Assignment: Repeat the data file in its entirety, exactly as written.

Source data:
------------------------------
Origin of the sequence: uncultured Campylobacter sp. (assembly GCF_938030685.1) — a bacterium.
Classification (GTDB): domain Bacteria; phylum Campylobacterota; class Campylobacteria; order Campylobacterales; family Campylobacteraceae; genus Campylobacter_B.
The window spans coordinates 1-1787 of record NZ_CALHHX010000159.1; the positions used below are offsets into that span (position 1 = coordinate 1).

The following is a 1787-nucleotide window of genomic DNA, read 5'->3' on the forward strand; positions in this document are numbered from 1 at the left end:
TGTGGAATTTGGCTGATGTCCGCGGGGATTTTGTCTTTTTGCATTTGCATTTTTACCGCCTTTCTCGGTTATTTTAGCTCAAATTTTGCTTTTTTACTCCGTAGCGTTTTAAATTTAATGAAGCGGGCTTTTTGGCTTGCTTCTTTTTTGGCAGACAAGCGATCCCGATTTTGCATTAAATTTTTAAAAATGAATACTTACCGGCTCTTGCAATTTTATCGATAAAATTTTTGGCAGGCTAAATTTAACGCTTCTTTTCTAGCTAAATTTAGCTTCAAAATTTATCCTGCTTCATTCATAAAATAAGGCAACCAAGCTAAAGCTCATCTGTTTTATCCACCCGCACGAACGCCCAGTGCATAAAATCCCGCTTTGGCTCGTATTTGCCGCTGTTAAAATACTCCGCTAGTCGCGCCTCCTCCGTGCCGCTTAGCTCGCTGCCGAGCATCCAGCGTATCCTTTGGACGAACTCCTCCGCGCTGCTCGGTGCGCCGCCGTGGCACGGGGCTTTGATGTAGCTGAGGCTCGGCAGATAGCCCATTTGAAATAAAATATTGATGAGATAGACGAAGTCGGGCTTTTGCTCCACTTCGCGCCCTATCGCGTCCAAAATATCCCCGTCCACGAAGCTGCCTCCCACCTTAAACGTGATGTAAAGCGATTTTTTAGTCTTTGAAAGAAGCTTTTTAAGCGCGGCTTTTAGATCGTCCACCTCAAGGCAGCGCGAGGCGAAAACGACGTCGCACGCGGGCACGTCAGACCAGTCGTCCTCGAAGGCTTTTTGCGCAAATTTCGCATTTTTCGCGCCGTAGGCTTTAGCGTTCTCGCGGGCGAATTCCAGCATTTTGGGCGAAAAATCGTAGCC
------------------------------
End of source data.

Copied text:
Origin of the sequence: uncultured Campylobacter sp. (assembly GCF_938030685.1) — a bacterium.
Classification (GTDB): domain Bacteria; phylum Campylobacterota; class Campylobacteria; order Campylobacterales; family Campylobacteraceae; genus Campylobacter_B.
The window spans coordinates 1-1787 of record NZ_CALHHX010000159.1; the positions used below are offsets into that span (position 1 = coordinate 1).

The following is a 1787-nucleotide window of genomic DNA, read 5'->3' on the forward strand; positions in this document are numbered from 1 at the left end:
TGTGGAATTTGGCTGATGTCCGCGGGGATTTTGTCTTTTTGCATTTGCATTTTTACCGCCTTTCTCGGTTATTTTAGCTCAAATTTTGCTTTTTTACTCCGTAGCGTTTTAAATTTAATGAAGCGGGCTTTTTGGCTTGCTTCTTTTTTGGCAGACAAGCGATCCCGATTTTGCATTAAATTTTTAAAAATGAATACTTACCGGCTCTTGCAATTTTATCGATAAAATTTTTGGCAGGCTAAATTTAACGCTTCTTTTCTAGCTAAATTTAGCTTCAAAATTTATCCTGCTTCATTCATAAAATAAGGCAACCAAGCTAAAGCTCATCTGTTTTATCCACCCGCACGAACGCCCAGTGCATAAAATCCCGCTTTGGCTCGTATTTGCCGCTGTTAAAATACTCCGCTAGTCGCGCCTCCTCCGTGCCGCTTAGCTCGCTGCCGAGCATCCAGCGTATCCTTTGGACGAACTCCTCCGCGCTGCTCGGTGCGCCGCCGTGGCACGGGGCTTTGATGTAGCTGAGGCTCGGCAGATAGCCCATTTGAAATAAAATATTGATGAGATAGACGAAGTCGGGCTTTTGCTCCACTTCGCGCCCTATCGCGTCCAAAATATCCCCGTCCACGAAGCTGCCTCCCACCTTAAACGTGATGTAAAGCGATTTTTTAGTCTTTGAAAGAAGCTTTTTAAGCGCGGCTTTTAGATCGTCCACCTCAAGGCAGCGCGAGGCGAAAACGACGTCGCACGCGGGCACGTCAGACCAGTCGTCCTCGAAGGCTTTTTGCGCAAATTTCGCATTTTTCGCGCCGTAGGCTTTAGCGTTCTCGCGGGCGAATTCCAGCATTTTGGGCGAAAAATCGTAGCC